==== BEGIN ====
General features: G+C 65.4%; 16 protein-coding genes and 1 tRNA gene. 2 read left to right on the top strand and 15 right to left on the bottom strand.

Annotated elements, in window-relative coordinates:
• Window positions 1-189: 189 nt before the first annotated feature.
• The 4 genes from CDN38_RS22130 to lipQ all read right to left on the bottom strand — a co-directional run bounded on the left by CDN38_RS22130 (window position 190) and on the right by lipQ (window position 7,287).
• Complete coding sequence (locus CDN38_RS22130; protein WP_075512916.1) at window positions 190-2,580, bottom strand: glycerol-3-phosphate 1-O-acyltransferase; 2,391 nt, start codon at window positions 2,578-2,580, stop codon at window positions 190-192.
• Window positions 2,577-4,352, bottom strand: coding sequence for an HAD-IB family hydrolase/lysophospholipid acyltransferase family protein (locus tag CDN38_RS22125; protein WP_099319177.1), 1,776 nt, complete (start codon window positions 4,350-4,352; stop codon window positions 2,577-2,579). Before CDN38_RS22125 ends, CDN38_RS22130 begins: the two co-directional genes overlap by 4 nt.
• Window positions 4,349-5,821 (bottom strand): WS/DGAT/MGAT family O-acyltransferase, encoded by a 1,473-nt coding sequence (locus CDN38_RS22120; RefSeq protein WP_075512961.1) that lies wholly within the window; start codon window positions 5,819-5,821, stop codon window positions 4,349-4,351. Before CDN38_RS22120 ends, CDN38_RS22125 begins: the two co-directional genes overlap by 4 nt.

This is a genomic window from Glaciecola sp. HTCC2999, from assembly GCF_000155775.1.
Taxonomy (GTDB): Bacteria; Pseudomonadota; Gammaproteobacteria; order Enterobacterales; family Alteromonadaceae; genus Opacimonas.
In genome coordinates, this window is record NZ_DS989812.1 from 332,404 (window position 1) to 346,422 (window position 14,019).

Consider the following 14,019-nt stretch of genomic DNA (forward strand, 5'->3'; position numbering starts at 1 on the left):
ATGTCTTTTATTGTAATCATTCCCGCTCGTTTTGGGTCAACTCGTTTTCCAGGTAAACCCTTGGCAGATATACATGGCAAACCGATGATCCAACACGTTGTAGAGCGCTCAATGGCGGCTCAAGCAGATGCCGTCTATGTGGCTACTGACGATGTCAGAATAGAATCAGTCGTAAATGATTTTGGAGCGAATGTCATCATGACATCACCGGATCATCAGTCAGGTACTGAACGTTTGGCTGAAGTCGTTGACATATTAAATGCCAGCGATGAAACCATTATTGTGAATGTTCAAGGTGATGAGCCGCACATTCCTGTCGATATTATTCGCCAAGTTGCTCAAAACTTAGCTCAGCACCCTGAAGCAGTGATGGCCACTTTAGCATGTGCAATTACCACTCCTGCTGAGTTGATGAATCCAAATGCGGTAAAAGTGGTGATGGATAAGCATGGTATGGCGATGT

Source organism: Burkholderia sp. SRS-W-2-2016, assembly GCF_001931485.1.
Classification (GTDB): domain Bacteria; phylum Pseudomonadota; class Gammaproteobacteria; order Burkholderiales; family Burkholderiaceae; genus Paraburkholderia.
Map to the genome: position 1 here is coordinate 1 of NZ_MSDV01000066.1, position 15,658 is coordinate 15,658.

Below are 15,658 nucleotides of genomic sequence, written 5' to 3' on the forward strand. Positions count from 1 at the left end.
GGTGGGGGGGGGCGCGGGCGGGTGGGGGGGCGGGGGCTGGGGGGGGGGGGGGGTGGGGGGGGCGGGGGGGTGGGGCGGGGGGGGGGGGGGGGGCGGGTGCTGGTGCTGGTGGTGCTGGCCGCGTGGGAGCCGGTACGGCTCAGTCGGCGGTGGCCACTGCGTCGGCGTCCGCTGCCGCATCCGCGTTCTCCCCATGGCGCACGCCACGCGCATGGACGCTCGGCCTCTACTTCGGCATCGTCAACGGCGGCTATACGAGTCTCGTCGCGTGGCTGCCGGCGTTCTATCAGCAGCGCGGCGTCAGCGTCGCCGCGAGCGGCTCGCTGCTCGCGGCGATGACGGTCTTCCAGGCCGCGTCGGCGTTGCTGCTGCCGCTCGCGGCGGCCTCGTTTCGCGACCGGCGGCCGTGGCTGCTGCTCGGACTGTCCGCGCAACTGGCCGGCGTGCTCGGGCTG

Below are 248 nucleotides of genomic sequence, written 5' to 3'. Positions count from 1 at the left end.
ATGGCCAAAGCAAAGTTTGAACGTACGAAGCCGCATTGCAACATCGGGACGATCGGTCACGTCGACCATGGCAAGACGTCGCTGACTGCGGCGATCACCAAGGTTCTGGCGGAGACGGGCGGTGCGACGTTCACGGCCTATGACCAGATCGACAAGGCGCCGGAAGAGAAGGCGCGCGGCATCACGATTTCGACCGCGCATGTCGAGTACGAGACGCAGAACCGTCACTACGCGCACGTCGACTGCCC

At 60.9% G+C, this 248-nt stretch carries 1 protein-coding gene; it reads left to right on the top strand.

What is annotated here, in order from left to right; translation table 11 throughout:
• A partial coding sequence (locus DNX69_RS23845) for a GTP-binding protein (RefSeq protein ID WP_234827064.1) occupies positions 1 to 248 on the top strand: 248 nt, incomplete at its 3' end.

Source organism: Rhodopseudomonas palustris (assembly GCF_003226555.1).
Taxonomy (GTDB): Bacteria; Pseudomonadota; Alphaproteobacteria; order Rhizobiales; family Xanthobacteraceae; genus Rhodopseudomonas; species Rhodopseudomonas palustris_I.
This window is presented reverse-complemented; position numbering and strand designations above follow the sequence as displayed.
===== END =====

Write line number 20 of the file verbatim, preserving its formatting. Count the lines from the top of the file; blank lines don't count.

At 60.9% G+C, this 248-nt stretch carries 1 protein-coding gene; it reads left to right on the top strand.